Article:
Uncut Editor's Diary

Television, Neil Young and the new Uncut

Television, Neil Young and the new Uncut
Allan Jones

Phew and all that. I’ve just been listening again to the 37 minute stream of new music by Neil Young and Crazy Horse that was posted at the weekend on neilyoung.com. I’m sure there were more important things I could have been doing throughout the day, like filling in health and safety reports and similarly essential tasks. But after reading John’s Wild Mercury Blog on the Neil and Crazy Horse jams, which are titled, tantalisingly, ‘Horse Back’, I haven’t needed much encouragement to utterly neglect such housekeeping duties to further take in the roiling brilliance of Neil and Crazy Horse.

John’s written about the two streamed tracks in typical detail and there’s not much to add here to what he’s already said, apart from agreeing that the version of “Cortez The Killer” must rank as one of the best iterations ever of this venerable song. How great it is to hear Young back in harness with his most spectacular musical sparring partners. There’s no word, of course, when or even if we’ll hear anything more from these recent sessions, but we live in hope, as we always do when it comes to Neil and what he’s up to.

On a separate front, a glance at the newly refurbished uncut.co.uk will have confirmed there’s a new issue of Uncut on sale this week. There’s a ton of great things in it – the Beatles in Hamburg, the astonishing story of krautrock revolutionaries Amon Duul, Rob Young’s profile of Harry Smith, the folk archivist whose legendary 1952 Anthology Of American Folk Music has subsequently been such an inspiration to so many musicians, a look back at the fraught career of Jeffrey Lee Pierce and his voodoo blues trailblazers The Gun Club, Mark Lanegan, The Jam and Randy Newman.

There’s also a fascinating piece on the making of Marquee Moon, by Television guitarist Richard Lloyd that took me back to the weekend in May 1977 when four of the most celebrated of the so-called CBGBs generation fetched up in Glasgow. On the Saturday night, The Ramones headlined a show at Strathclyde University, supported by Talking Heads. On Sunday, at the fabled Glasgow Apollo, Television made their UK debut, with Blondie opening.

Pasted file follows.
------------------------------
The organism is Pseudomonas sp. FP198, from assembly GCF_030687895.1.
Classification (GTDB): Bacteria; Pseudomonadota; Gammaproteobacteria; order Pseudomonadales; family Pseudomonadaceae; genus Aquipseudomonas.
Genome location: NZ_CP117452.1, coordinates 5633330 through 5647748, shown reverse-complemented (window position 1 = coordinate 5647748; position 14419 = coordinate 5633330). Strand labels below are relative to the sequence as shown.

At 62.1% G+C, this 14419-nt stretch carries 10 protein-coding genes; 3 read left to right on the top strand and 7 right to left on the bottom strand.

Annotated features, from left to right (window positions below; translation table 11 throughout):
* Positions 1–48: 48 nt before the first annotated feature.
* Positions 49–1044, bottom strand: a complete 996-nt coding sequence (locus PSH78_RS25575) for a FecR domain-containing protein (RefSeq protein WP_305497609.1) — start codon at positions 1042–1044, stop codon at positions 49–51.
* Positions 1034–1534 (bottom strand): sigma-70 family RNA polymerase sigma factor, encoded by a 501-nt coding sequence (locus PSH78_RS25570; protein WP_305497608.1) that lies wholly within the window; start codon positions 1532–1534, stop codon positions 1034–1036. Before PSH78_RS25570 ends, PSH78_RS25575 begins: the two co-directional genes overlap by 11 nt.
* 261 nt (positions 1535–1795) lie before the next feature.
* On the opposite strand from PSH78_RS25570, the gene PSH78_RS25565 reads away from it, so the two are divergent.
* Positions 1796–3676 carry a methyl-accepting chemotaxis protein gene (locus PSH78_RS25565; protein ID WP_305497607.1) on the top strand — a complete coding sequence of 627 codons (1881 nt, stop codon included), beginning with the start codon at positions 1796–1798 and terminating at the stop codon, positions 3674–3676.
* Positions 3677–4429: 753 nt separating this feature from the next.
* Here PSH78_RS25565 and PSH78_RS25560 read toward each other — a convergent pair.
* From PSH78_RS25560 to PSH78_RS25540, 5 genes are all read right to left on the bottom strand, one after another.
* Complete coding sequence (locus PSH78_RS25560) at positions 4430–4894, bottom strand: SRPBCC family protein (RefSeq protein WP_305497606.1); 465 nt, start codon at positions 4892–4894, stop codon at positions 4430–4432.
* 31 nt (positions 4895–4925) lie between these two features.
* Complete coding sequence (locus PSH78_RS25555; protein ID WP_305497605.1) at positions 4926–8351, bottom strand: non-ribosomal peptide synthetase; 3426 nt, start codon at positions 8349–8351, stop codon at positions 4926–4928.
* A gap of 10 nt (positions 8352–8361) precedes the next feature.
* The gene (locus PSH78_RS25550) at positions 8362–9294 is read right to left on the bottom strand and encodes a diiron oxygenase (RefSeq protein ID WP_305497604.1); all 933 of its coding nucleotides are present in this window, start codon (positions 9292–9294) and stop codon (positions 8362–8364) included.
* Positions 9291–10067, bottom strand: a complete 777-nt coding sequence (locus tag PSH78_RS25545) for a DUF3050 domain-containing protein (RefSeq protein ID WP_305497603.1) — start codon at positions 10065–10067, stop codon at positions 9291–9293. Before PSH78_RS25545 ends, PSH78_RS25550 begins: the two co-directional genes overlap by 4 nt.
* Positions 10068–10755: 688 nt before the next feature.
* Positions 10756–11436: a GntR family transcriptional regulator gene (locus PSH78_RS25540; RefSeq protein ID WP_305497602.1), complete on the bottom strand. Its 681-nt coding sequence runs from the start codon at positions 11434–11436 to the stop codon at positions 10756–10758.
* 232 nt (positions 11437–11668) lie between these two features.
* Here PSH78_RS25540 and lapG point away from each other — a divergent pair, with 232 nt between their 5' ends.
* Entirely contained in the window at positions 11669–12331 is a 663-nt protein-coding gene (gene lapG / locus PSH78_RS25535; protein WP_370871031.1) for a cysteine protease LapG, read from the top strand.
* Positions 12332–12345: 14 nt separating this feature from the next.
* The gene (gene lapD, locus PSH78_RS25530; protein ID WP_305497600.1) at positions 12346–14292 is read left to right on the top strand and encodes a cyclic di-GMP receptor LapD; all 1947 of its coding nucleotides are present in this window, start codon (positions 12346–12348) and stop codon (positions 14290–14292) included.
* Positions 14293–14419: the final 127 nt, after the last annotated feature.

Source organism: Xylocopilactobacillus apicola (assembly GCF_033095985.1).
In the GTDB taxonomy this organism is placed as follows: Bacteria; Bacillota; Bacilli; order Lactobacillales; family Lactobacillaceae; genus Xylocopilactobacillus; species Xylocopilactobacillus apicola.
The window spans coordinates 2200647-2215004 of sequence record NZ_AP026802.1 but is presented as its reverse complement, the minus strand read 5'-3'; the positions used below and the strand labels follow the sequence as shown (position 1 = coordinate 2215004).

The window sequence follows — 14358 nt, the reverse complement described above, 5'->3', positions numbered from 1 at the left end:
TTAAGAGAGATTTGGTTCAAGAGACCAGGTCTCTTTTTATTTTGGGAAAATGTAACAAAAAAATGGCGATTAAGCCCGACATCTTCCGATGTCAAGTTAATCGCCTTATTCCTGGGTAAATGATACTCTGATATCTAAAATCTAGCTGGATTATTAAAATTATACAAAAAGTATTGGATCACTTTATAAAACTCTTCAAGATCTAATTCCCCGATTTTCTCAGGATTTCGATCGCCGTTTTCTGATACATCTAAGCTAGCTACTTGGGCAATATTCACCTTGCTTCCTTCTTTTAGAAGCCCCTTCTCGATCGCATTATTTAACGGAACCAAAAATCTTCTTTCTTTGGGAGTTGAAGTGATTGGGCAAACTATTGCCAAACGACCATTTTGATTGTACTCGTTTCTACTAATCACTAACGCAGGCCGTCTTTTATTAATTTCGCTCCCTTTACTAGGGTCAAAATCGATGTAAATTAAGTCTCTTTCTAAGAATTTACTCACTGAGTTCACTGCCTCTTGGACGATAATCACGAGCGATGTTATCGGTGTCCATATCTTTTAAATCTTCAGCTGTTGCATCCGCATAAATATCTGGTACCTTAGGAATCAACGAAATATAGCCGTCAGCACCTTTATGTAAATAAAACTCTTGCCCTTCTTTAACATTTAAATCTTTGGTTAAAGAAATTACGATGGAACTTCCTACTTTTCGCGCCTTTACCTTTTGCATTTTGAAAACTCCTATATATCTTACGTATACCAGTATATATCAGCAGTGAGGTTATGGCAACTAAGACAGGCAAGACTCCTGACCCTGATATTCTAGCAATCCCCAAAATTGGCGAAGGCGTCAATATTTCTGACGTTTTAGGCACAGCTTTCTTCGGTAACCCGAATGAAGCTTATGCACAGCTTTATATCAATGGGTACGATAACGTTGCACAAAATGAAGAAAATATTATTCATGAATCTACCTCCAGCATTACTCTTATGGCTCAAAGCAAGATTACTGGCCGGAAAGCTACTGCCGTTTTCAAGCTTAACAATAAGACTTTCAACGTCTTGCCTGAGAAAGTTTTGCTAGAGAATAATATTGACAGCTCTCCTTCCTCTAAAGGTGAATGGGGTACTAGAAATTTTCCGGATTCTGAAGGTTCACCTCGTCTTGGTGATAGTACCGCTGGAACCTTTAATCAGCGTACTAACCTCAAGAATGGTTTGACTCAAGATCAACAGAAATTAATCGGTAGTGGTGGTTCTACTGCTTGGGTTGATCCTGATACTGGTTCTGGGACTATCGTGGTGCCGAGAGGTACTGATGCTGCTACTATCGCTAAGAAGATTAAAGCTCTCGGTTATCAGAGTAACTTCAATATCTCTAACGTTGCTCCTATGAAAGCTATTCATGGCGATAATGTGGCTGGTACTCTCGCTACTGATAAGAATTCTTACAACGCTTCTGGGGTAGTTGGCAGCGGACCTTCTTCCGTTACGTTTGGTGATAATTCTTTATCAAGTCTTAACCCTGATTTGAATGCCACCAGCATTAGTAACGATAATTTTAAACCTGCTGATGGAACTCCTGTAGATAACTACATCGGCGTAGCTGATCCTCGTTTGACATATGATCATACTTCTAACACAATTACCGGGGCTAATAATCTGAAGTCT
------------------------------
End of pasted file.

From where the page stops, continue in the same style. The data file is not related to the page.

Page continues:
On Saturday afternoon, I wandered down to the University, where I met up with a friend who was working with Talking Heads as a member of their road crew and watch open-mouthed as the band played an entire set by way of a sound-check for that night’s show. There was further excitement when The Ramones then appeared for their own sound-check. Said excitement turned quickly to alarm when after two numbers, both played at a volume only slightly less deafening than a building collapsing, they blew out half the PA.

Their tour manager was on the phone like a shot, frantically trying to locate a replacement sound system. He eventually rushed off to the Apollo to borrow some gear from, of all people, American singer-songwriter Dory Previn - a wholly unlikely saviour. The gig that night, by the way, was fantastic.

The next night, at a sadly half-full Apollo, Blondie took the stage early and clearly pissed off about something or other that had put them in a mood that made them quickly tiresome. They were about to play “X-Offender” when Debbie Harry called a halt to proceedings and the band screeched to a halt. Amid much swearing from a furious Harry, there’s a quick band conflab and a lot more swearing, after which they complete a fairly miserable set, Chris Stein flinging his guitar at drummer Clem Burke as he stalked off in a visible huff.

At 9.30 promptly, as I recall, Television appeared, a moment I’d been waiting for since hearing Marquee Moon, an album with which I was already completely besotted. For the next 75 minutes, they were truly transcendent. They played “See No Evil”, “Venus” and “Elevation” from the album, and “Foxhole” and “Adventure” from what would be its follow-up. There was a long, long version of their first single, “Little Johnny Jewel” and an unexpected cover of “Knockin’ On Heaven’s Door”, followed by “Friction”. Then Tom Verlaine, pale as an angel, spoke softly to us, possibly his first words of the night.

“It goes like this,” he said, “and it’s called ‘Marquee Moon’.” Cue more jaw-dropping astonishment as about 20 minutes later Verlaine and Richard Lloyd reached a pitch of screaming intensity, Verlaine suddenly hit from both sides of the stage by spotlights that reflect dazzlingly from the Perspex body of his guitar. They were then quickly gone, returning for a single encore, a storming version of “Satisfaction”, another huge surprise.

Thirty five years on, the thrill of the music they played that night comes back to me with palpable clarity, filling me with the same kind of excitement as those Neil tracks I mentioned earlier, that I’m going to listen to again now, whatever else I should be attending to on hold for the rest of the day at least.

Have a good week.


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